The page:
Get your trousers on, you're nicked!
Back in the late 70s, when the original TV show was set, there was a certain level of authenticity about the series. Back then, unofficial backhanders to criminals in exchange for information were quite common and some of the more unorthodox methods employed by the Flying Squad landed a few of them in prison and to more losing their jobs and pensions. In our more enlightened times, I was quite surprised to find that the Flying Squad still exist, and even if they are more of a specialist intelligence gathering team than a gang of semi-reformed thugs these days, they still foil some very high profile cases.
So where does this leave the new film? A couple of hours of serious minded professional police officers holding clandestine mobile phone calls with their grasses, filling in the paperwork and then phoning SO19 for a tactical strike really would not make great viewing. I cannot quite imagine being riveted to the screen as Regan asks for permission to be involved in a pursuit, giving detailed information about the road conditions, weather and the presence of civilians. Fortunately, writer and director Nick Love found a much better angle, neatly dropping all the trappings of the modern age into some good old 70’s thugged up policing.
It would be wrong to consider this as a re-boot, it’s more of a case of taking some character names and the basic premise of the series and creating something more attractive to current audiences. Ray Winstone takes the role of Jack Regan, creating a tough, street hardened police officer who considers rules and regulations as something that applies to other people. He firmly believes that his success record gives him the licence to do pretty much whatever he wants, something that does not sit well with his boss, Haskins (Damian Lewis). Regan’s side kick is George Carter, here demoted from detective sergeant in the TV series to ordinary constable and played most competently by Ben Drew – or Plan B to give him his alternative performing name. Other protagonists include Nancy Lewis, (Hayley Atwell) a member of Regan’s squad and also his lover. A shame she is married to internal affairs office Ivan Lewis (Steven Mackintosh), as he already has it in for Regan and his renegade squad, even before he finds out about his wife’s little indiscretions.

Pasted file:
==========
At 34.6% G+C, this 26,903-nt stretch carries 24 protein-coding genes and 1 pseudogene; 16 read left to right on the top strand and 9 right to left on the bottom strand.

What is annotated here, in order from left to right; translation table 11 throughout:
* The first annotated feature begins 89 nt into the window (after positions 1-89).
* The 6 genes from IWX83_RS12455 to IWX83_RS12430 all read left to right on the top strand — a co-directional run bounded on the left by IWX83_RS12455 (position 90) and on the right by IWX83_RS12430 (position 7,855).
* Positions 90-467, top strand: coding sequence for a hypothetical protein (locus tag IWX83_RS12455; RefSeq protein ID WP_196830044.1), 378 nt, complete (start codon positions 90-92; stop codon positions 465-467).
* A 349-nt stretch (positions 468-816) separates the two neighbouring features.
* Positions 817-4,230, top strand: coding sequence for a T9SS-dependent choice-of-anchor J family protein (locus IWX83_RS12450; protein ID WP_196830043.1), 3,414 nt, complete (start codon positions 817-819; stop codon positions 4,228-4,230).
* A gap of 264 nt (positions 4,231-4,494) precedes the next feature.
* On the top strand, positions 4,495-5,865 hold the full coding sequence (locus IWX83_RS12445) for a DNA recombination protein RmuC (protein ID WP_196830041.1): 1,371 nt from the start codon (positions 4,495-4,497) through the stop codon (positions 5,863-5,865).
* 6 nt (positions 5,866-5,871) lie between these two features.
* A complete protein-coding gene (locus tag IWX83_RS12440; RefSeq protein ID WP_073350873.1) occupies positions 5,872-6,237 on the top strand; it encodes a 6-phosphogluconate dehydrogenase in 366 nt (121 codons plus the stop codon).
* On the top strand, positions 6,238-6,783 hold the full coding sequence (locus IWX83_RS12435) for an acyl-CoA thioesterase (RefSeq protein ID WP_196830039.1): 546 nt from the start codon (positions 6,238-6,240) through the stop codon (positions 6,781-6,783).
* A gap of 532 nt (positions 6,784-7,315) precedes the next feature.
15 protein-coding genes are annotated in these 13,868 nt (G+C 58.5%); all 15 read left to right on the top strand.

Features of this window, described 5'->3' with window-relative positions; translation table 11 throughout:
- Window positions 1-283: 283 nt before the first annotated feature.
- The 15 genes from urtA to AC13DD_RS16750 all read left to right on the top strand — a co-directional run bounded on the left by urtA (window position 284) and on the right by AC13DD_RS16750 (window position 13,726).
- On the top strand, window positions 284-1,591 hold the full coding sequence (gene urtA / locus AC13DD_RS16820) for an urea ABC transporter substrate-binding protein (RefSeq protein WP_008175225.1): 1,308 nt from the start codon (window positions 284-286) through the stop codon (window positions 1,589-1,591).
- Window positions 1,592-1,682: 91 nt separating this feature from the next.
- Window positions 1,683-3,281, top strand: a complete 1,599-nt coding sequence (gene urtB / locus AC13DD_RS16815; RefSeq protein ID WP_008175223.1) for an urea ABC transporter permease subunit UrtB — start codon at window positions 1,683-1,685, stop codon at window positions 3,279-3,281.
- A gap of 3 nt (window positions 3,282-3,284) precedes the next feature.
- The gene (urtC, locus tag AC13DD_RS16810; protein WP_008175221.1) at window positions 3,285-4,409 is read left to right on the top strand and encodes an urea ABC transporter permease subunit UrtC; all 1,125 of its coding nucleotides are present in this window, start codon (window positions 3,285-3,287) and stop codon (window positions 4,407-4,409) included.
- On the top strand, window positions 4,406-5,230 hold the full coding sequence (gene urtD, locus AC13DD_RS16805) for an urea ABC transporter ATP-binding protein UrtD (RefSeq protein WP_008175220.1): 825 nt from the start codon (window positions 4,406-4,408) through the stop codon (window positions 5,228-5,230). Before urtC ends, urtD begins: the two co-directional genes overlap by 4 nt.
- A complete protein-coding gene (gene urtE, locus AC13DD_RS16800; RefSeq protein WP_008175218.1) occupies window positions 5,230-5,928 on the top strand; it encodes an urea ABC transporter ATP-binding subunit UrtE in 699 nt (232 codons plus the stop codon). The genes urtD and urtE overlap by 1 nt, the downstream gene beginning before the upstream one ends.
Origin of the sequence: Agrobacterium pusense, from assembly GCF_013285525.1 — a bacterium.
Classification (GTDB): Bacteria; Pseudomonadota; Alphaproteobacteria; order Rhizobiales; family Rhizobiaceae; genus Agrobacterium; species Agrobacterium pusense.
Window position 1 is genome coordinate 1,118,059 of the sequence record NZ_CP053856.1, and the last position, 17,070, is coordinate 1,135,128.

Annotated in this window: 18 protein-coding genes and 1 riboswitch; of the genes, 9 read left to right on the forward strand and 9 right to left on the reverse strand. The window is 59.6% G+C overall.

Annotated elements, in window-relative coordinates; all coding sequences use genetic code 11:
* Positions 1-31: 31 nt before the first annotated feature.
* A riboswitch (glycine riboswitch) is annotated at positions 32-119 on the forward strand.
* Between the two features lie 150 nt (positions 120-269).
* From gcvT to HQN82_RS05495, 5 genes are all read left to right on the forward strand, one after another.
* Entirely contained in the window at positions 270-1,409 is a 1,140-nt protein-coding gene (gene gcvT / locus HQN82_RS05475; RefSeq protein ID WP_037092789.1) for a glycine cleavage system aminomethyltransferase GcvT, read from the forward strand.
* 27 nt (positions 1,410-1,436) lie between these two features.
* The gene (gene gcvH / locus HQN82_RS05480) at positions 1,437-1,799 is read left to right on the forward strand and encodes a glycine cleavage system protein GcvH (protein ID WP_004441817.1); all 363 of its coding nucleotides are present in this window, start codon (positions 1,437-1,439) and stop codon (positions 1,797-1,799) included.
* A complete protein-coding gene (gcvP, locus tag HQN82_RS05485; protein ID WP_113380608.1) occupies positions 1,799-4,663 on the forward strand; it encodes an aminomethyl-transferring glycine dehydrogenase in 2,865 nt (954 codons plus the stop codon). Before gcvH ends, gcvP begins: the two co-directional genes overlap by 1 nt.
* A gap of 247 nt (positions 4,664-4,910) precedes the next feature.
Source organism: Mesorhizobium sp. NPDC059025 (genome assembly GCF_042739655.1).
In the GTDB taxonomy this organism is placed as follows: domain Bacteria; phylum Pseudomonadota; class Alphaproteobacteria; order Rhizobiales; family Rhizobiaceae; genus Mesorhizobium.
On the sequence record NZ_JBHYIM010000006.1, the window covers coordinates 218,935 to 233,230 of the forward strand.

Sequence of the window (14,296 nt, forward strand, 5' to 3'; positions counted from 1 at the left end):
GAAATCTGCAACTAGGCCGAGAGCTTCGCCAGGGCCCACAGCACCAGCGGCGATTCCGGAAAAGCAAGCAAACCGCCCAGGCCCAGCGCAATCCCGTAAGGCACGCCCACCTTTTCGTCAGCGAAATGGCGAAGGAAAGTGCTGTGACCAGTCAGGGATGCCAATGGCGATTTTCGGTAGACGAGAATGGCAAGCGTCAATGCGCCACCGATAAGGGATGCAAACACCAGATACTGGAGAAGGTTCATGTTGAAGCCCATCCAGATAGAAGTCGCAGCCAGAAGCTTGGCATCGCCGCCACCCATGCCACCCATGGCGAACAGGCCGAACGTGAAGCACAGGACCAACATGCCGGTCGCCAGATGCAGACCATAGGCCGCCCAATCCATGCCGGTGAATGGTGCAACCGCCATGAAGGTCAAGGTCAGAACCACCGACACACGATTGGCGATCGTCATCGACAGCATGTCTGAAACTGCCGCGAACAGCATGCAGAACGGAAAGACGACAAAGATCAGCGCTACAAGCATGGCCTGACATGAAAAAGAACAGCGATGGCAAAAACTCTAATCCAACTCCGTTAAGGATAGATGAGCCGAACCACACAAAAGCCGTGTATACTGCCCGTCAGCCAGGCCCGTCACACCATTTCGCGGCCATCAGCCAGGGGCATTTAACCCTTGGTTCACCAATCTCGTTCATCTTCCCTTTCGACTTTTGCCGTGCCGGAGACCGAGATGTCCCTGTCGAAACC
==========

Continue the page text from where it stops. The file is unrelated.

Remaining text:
The film opens with the Sweeney foiling a well organised bullion raid, borrowing a few “spare” gold Krugerrands along the way. From this we get the idea that they don’t play by the rules, as the use of pick axe handles and baseball bats is not normally sanctioned within the Territorial Support Groups, neither is the wanton destruction of cars and other assorted property. With the baddies behind bars, the squad go off for some post work drinks and then get on with the serious task of flirting, with a bit of bear baiting thrown in for good measure. Unfortunately, this idyllic life is not to last, and a shocking robbery and apparently motiveless murder at a small time jewellers spurs the squad back into action.
It’s quite easy to tell the goodies from the baddies. All the coppers seem to have to drive are Ford vehicles – including the brand new Focus ST that was not even officially announced at that point, let alone in production, while the criminals have to settle for a variety of Range Rovers and Jags, what else! This is kind of where the problems start. Nick Love is reported to have made this film for just £2 Million, but there are quite a few areas where a couple of scores and a monkey might have improved the film somewhat. Instead of making do with an Essex warm hatch (They don’t make the Focus RS any more) he could have had a BMW M3 or a nice souped up Audi S4. This would at least have made the chases a bit more exciting. Alright, so in real life, they would probably have a Focus or Astra, but this is the movies darling, so let’s have a little bit of glamour! There is some humour in the film, mainly around some of the almost comic actions of Regan and Carter, but not as much as I remember from the TV series and certainly not sufficient to save this movie. I guess we should remember this film almost stalled when Fox Searchlight pulled out at the eleventh hour and therefore funds were tight, but it really needed more money and time to shoot.